Recently the Tri-City Herald reported that the city of Kennewick is considering annexing the Tri-City Heights subdivision from Benton County. Tri-City Heights, a 305-acre ‘island’ of county property surrounded by the city, contains 710 parcels according to Christina Palmer, assistant director of support services, and it is the last remaining piece of a 2005 plan to annex these ‘islands’ by the city.
Most of the homes in the subdivision were built in the early 60s out in the middle of nowhere. Once Columbia Center Mall was built, Kennewick started annexing more and more land to the west. A number of subdivisions resisted the urge to merge and the city even went so far as to deny water to home buyers in these subdivisions unless they would sign a power of attorney allowing the city to vote for them in any annexation bid.
Now many of the original home owners have moved on and the new owners don’t really know what all the fuss was about. But they do hear horror stories from their neighbors about septic tanks failing and the cost to put in new ‘engineered’ systems because the city refuses to allow county residents to hook up to the sewer. Take away their right to vote and force the residents into an expensive septic system — and the city wonders why there is bad blood?
But what caught my attention was a news story on KEPR TV by Molly Kelleher about road conditions on a section of 4th Street in Kennewick between Union and Edison. The TV station got an email calling it “the worst roughest street” in the city and that no one will “lift a finger over this.” The station went out with its cameras and could see the reason for the ‘road rage’, there are noticeable potholes, cracks and bumps along the whole stretch. When I drive this section of road (about 4-5 times a week) I have always figured that the city was ignoring it just to get even with some ole curmudgeon who had given the city council guff in years past.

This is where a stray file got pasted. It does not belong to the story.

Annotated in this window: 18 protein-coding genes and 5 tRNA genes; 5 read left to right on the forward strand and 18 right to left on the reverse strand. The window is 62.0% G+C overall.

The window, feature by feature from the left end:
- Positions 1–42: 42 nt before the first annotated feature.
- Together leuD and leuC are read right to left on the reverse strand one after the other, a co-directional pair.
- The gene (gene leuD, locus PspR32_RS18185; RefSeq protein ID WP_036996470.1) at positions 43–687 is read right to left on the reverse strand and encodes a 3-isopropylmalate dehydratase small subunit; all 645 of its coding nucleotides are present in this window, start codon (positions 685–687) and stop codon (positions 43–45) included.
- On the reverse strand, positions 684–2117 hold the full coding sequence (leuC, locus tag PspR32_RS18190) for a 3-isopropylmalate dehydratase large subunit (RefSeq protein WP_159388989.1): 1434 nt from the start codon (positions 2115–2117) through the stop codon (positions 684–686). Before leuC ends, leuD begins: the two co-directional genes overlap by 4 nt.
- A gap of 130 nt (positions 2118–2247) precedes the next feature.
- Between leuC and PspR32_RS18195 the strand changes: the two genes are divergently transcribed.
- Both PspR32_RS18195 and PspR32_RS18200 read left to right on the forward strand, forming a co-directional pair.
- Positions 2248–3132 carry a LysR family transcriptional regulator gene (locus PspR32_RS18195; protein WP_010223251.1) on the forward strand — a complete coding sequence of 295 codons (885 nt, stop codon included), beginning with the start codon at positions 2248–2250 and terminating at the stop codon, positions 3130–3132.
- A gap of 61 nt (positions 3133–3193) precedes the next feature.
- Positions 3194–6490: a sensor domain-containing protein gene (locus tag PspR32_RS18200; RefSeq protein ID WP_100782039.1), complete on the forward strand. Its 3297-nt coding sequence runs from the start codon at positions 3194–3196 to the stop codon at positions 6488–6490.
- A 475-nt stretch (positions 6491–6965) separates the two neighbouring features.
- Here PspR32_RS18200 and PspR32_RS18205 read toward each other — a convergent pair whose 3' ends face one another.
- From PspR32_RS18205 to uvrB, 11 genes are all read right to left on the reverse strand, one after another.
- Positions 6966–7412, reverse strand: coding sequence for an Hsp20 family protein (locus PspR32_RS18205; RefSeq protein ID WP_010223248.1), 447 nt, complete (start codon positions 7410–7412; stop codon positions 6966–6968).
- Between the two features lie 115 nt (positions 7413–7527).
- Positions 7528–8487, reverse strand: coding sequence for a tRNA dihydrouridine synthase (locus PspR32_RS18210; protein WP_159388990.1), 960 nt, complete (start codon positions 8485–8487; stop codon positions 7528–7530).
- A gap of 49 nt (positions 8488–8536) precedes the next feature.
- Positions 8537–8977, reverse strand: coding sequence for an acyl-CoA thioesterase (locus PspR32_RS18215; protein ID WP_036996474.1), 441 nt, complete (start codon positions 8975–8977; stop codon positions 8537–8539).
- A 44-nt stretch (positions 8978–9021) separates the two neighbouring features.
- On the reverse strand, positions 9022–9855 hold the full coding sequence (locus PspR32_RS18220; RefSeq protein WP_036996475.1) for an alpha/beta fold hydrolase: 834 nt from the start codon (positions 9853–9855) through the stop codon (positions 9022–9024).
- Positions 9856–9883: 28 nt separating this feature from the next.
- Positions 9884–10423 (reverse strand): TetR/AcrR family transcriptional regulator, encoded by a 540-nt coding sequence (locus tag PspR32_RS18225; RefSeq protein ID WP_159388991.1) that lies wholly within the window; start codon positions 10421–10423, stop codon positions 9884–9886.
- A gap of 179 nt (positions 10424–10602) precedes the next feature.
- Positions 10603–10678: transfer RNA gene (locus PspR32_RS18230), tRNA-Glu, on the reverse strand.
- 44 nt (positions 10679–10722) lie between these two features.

The city’s response is the reason I have a problem with annexation of Tri-City Heights, my neighborhood. They told the reporter that this road used to be Benton County land and now Kennewick promises to get the work done, or at least a bid, next year. But I went back trough the city council minutes and found that this property was annexed in July of 2000 — Eight! yes Eight! years ago. Why is the city trying to blame this on Benton County? If the city does not have enough money to maintain land they have already annexed, why would I want to have them annex any other property?